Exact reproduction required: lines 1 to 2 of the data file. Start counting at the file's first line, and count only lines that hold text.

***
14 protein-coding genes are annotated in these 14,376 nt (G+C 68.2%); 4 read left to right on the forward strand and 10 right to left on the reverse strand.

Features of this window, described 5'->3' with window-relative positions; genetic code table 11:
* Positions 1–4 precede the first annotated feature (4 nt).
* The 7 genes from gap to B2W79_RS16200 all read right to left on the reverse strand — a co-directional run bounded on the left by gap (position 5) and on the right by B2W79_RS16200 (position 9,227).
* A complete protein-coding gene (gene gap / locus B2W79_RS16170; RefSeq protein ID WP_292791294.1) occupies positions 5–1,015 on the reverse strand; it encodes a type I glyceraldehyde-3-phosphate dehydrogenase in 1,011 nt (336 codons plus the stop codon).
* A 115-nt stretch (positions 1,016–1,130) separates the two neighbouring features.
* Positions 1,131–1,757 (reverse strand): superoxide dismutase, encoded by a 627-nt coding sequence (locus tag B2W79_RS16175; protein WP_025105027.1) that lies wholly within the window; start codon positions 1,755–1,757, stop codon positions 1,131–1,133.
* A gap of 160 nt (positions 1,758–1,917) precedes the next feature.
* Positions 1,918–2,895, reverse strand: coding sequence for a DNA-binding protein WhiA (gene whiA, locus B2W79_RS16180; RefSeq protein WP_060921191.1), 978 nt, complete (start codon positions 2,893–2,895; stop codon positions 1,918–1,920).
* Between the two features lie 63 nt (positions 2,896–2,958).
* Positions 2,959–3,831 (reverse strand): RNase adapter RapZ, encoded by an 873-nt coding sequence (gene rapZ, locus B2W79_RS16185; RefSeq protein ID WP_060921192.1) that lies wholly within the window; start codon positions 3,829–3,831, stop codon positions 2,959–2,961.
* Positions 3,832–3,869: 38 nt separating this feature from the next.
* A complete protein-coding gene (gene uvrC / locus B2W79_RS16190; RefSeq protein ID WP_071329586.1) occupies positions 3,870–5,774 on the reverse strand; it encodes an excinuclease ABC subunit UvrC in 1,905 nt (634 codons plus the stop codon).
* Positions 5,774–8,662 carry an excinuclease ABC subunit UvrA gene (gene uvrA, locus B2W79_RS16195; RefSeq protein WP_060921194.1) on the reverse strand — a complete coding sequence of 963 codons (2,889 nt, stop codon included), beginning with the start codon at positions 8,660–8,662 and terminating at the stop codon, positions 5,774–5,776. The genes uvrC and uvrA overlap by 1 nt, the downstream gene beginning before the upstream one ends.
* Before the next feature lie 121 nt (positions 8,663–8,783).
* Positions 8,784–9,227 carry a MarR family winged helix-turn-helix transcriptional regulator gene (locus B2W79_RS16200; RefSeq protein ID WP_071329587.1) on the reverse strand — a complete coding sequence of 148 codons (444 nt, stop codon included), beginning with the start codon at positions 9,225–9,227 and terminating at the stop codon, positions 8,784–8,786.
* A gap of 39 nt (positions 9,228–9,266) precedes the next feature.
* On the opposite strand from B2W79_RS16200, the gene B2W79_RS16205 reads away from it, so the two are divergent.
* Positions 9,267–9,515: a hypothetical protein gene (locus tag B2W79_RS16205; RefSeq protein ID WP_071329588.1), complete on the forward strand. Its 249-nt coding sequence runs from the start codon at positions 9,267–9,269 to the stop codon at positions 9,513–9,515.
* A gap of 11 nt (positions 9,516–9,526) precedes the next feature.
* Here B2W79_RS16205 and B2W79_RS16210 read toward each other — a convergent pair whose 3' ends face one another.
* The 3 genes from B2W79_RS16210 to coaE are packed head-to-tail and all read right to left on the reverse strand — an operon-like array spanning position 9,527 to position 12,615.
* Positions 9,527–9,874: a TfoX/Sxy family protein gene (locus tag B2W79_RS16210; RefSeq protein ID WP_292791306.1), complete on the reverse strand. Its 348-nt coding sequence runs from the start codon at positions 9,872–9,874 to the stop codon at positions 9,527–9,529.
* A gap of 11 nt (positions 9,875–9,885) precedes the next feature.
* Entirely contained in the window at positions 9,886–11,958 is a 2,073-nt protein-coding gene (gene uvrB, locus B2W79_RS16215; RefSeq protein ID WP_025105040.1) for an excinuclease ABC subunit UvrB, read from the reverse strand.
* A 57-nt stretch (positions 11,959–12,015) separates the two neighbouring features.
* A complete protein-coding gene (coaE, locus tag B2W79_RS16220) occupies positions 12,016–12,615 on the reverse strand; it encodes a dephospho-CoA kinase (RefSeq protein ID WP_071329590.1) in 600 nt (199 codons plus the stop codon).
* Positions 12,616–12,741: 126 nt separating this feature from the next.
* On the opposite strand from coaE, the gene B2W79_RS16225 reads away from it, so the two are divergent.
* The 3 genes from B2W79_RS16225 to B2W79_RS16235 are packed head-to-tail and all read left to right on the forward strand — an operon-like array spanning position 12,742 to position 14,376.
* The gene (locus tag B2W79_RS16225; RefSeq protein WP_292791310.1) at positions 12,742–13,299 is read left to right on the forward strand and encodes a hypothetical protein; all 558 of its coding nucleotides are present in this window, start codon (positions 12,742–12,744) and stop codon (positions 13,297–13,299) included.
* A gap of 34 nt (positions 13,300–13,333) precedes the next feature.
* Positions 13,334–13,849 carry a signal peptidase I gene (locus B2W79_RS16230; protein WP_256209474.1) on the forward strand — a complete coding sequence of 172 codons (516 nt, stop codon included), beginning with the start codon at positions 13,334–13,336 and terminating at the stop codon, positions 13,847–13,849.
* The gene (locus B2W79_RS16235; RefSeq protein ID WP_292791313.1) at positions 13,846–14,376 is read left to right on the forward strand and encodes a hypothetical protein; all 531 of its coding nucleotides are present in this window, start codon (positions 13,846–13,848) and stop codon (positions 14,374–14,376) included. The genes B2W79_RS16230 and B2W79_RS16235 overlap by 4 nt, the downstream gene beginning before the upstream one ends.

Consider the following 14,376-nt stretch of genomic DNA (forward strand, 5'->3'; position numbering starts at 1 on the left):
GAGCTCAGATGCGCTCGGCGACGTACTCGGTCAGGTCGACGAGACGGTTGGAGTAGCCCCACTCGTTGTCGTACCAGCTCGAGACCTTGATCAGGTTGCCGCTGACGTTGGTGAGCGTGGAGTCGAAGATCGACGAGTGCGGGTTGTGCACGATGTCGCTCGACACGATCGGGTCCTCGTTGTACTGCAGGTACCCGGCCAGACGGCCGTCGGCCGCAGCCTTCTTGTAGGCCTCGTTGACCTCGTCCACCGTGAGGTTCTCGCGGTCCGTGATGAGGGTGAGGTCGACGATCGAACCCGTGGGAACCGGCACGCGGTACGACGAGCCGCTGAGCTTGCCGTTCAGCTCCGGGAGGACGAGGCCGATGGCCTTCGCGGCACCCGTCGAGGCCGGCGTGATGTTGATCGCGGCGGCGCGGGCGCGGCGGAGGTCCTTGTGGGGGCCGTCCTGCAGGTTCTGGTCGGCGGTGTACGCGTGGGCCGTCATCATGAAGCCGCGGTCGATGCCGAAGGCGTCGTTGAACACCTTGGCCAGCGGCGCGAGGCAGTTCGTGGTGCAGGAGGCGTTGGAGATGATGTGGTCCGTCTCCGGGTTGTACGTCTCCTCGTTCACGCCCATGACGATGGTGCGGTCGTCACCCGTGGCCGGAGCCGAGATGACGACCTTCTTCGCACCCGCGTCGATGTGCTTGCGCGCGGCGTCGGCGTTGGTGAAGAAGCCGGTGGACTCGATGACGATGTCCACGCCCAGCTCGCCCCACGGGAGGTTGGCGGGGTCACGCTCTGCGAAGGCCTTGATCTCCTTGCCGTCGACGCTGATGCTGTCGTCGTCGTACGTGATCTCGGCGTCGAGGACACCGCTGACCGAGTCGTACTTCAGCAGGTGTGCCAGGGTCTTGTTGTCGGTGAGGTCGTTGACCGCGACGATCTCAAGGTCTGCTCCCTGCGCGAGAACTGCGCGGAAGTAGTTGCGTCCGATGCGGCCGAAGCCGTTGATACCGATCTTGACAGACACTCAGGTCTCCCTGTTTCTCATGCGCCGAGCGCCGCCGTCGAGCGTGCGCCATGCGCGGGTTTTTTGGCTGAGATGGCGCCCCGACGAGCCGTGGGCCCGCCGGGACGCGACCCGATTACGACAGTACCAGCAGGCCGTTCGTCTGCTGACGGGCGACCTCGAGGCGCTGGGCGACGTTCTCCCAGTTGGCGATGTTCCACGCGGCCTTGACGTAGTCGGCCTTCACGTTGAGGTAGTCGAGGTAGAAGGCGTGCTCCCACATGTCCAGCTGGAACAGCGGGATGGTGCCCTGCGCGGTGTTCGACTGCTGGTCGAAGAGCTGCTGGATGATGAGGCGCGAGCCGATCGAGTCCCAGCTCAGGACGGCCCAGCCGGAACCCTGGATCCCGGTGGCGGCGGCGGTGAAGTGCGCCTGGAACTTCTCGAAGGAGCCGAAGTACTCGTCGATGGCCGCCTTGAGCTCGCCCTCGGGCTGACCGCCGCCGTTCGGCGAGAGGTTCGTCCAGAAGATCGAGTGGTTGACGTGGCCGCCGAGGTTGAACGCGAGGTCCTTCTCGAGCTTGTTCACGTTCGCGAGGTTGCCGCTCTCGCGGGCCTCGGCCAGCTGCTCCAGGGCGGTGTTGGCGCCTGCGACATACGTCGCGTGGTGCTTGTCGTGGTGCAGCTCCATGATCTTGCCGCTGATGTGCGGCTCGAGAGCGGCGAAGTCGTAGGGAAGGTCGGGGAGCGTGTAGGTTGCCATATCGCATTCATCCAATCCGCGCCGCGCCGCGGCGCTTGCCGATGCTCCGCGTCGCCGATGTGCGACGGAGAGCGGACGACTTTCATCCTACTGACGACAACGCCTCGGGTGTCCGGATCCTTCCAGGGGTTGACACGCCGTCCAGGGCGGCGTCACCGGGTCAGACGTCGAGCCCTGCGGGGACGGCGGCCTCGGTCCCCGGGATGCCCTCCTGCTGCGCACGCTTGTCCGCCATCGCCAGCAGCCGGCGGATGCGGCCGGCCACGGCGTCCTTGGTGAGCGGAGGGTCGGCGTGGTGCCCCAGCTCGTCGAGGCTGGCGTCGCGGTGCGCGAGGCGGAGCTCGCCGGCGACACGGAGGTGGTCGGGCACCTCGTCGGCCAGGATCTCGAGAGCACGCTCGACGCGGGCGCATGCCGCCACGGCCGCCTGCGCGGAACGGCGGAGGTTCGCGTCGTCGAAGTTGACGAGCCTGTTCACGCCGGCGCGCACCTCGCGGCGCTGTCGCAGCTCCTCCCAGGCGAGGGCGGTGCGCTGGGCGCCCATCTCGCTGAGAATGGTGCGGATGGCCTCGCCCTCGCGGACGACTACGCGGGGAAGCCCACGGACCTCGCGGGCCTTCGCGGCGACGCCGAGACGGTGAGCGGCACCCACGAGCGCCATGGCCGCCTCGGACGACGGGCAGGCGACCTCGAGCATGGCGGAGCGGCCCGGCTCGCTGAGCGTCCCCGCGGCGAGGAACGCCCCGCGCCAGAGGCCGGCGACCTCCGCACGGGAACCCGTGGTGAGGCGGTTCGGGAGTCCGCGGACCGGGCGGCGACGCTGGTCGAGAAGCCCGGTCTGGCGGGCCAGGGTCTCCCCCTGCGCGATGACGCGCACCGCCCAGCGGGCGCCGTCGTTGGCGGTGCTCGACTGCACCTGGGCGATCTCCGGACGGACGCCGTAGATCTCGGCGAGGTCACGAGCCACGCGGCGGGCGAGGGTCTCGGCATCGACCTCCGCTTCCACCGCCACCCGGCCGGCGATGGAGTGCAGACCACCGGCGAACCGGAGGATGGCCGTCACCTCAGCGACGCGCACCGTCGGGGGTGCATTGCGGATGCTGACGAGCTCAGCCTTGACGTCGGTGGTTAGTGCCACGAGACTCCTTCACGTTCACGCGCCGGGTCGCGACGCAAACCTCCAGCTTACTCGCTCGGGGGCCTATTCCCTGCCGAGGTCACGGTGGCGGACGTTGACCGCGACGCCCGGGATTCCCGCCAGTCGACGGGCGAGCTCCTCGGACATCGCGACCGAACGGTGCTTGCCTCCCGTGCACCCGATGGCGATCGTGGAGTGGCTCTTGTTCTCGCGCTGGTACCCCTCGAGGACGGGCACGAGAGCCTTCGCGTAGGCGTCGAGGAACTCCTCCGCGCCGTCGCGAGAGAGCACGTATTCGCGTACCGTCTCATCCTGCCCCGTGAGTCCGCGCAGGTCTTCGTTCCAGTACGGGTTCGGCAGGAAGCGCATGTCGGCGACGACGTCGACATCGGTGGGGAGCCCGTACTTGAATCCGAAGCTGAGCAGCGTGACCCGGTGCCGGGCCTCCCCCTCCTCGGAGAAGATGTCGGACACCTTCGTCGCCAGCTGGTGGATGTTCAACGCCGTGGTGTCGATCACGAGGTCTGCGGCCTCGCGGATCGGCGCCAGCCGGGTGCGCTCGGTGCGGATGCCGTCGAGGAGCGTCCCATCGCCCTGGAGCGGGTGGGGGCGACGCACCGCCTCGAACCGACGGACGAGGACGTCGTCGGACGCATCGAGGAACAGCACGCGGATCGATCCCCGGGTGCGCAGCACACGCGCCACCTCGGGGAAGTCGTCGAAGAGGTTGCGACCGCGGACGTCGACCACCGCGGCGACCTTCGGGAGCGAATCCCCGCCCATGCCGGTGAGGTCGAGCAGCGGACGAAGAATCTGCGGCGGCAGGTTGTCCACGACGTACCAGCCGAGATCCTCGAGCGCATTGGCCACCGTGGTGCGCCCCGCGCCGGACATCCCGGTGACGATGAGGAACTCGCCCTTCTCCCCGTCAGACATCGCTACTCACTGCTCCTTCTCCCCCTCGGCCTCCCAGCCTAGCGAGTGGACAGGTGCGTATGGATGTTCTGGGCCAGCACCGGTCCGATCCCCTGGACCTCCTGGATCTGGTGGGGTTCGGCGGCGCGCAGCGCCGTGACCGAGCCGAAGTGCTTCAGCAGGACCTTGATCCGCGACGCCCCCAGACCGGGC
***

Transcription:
14 protein-coding genes are annotated in these 14,376 nt (G+C 68.2%); 4 read left to right on the forward strand and 10 right to left on the reverse strand.

Features of this window, described 5'->3' with window-relative positions; genetic code table 11: